Winner: Organic Wild White

Hobbs House Bakery, Chipping Sodbury, Gloucestershire

"The Wild White is a personal favourite," says Sam Wells, production director at Hobbs House Bakery. "It tastes like proper bread should."

The 800g sourdough loaf was a huge hit with the judges too, who cited its "total simplicity and perfection" as the reason it was named winner. Containing just organic flour, sea salt and water (and Hobbs’ 45-year-old ’Monster’ levain starter), the loaf has a 72-hour prove and delivers a chewy crust with a hint of sourness.

Hobbs House has been running since 1985 and has four retail outlets, around 200 wholesale customers and a £2.8m turnover. It uses a lot of spelt and rye flours, making products suitable for the wheat-intolerant. Wells says its biggest investment is time: "Everything here is hand-moulded, baked on the oven floor. We use very little mechanisation; making bread is a labour of love."

Finalist: Country White Sourdough

La Brea Bakery, Southall, Middlesex

Founded in 1989 by Los Angeles chef Nancy Silverton, La Brea Bakery was bought by IAWS group in 2001. Today, its Irish production facility still uses Nancy’s sourdough starter in its artisanal breads, which are sold to retail multiples and into foodservice.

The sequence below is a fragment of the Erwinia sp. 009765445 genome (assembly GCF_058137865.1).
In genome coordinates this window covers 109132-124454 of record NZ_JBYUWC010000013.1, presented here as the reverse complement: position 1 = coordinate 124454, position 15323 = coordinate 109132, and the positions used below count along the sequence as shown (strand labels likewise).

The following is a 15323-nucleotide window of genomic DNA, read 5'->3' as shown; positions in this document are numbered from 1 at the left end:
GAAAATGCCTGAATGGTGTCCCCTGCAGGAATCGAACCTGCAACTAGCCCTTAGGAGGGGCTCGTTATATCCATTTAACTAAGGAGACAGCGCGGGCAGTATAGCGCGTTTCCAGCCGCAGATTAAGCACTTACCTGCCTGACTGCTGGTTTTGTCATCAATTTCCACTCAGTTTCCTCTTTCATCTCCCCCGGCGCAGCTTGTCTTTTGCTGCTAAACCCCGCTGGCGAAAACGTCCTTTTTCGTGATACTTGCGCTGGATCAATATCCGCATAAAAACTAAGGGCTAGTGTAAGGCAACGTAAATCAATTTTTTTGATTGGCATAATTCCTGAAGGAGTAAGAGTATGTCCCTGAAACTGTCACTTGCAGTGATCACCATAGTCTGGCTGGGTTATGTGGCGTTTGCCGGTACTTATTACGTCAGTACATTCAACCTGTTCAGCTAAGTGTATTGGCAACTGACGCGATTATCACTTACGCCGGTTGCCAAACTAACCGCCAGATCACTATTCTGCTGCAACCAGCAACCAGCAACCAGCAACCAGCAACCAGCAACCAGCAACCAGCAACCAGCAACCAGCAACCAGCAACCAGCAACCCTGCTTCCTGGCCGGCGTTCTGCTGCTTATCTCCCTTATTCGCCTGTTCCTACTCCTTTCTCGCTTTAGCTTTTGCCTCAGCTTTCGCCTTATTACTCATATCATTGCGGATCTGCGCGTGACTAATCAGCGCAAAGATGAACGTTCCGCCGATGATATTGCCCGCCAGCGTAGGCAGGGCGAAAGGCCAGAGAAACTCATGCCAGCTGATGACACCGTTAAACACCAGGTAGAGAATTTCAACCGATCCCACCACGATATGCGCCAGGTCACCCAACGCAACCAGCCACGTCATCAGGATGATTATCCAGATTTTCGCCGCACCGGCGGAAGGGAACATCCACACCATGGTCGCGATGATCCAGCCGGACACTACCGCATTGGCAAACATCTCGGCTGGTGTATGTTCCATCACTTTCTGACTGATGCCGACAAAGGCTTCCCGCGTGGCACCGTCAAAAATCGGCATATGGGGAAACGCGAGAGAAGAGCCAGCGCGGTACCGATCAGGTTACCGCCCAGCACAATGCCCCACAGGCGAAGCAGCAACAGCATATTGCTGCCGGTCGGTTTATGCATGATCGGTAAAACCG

"Our Country White Sourdough loaf is our heart," explains national account manager Vanessa Young. "It’s a tangy loaf with a crunchy crust and a springy interior, made with flour, water and the starter."

La Brea’s Wholegrain loaf is a combination of six different grains and honey; its Raisin & Pecan dessert bread is packed with the best California raisins and nuts.

"Our products stand out because of the love we put into them," says Young. "We never compromise on quality or time."

Finalist: Montys Revenge

More? The Artisan Bakery, Staveley, Cumbria

With his partly German heritage, director Patrick Moore has "bread in his blood" and believes it should always be a natural, quality product made without improvers or preservatives. Once a chef, he was production manager of a local bakery before setting up in three rooms in his house. Now his bakery/café boasts a £650,000 turnover and 12 staff.

Moore’s breads are hand-mixed and moulded and enjoy long fermentation and proof times. For example, his Lakeland Gold Barmy Beer is fermented for three hours then hand-divided and moulded and left to "sleep" overnight.

The cheesy garlic bread, Montys Revenge, uses a three flour sourdough base and both liquid sour and levain styles of flavouring and fermentation.